The Accuracy of Acetabular Component Position Using a Novel Method to Determine Anteversion

Friedrich Boettner*, Matthieu Zingg, Ahmed K. Emara, Wenzel Waldstein, Martin Faschingbauer, Maximilian F. Kasparek

*Corresponding author for this work
3 Citations (Scopus)


Background This study compares the differences in acetabular component position, leg length discrepancy, and hip offset between the anterior and posterior approach. A novel method is applied to determine the acetabular anteversion using the C-arm tilt angle for the anterior approach. Methods Hundred consecutive anterior total hip arthroplasties were matched according to gender, body mass index, and age to a cohort of 100 primary total hip arthroplasties operated on through a posterior approach. Postoperative radiographs were analyzed to determine cup inclination, cup anteversion, leg length discrepancy, and hip offset. Results The mean inclination was 40.8° (range 33°-48°) and 45.1° (range 33°-55°) for the anterior and posterior approach, respectively. Using the new C-arm tilt plane technique, an average acetabular anteversion of 18.4° (range 11°-26°) was achieved with the anterior approach compared with 23.6° (range 8°-38°) with the posterior approach. Hundred percent cups in the anterior group and 81% in the posterior group fell within the safe zone (P < .001). There was no difference in the overall hip offset between the operated side and the contralateral side for the anterior (P = .074) and posterior (P = .919) group. There was no difference in leg length discrepancy between the 2 approaches (P = .259). Conclusion Intraoperative fluoroscopy-assisted direct anterior approach was associated with improved acetabular component positioning. However, no benefit was shown with regards to restoration of hip offset or leg length.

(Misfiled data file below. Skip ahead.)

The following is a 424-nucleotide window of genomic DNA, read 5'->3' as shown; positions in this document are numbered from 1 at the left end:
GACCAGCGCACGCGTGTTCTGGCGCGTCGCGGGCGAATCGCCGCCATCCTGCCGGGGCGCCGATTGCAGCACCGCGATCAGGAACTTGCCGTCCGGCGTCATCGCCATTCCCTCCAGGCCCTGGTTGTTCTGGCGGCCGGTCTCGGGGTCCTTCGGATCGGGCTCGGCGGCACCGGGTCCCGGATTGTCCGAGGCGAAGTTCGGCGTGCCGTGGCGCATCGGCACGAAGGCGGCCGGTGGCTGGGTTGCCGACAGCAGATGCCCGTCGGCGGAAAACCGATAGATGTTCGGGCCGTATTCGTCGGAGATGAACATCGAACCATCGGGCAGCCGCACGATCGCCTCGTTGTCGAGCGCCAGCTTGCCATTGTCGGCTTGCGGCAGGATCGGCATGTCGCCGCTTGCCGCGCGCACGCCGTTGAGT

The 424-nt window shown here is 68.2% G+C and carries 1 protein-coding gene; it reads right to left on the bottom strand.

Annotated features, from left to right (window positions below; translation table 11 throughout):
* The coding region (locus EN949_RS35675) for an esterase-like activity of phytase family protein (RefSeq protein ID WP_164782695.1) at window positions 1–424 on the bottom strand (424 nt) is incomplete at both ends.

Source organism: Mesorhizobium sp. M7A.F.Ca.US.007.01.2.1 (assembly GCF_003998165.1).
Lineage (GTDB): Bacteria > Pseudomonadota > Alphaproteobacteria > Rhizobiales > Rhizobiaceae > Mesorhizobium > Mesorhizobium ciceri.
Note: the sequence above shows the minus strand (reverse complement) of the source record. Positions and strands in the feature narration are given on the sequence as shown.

Original languageEnglish
JournalJournal of Arthroplasty
Issue number4
Pages (from-to)1180-1185
Number of pages6
Publication statusPublished - 01.04.2017
Externally publishedYes

Research Areas and Centers

  • Academic Focus: Center for Brain, Behavior and Metabolism (CBBM)


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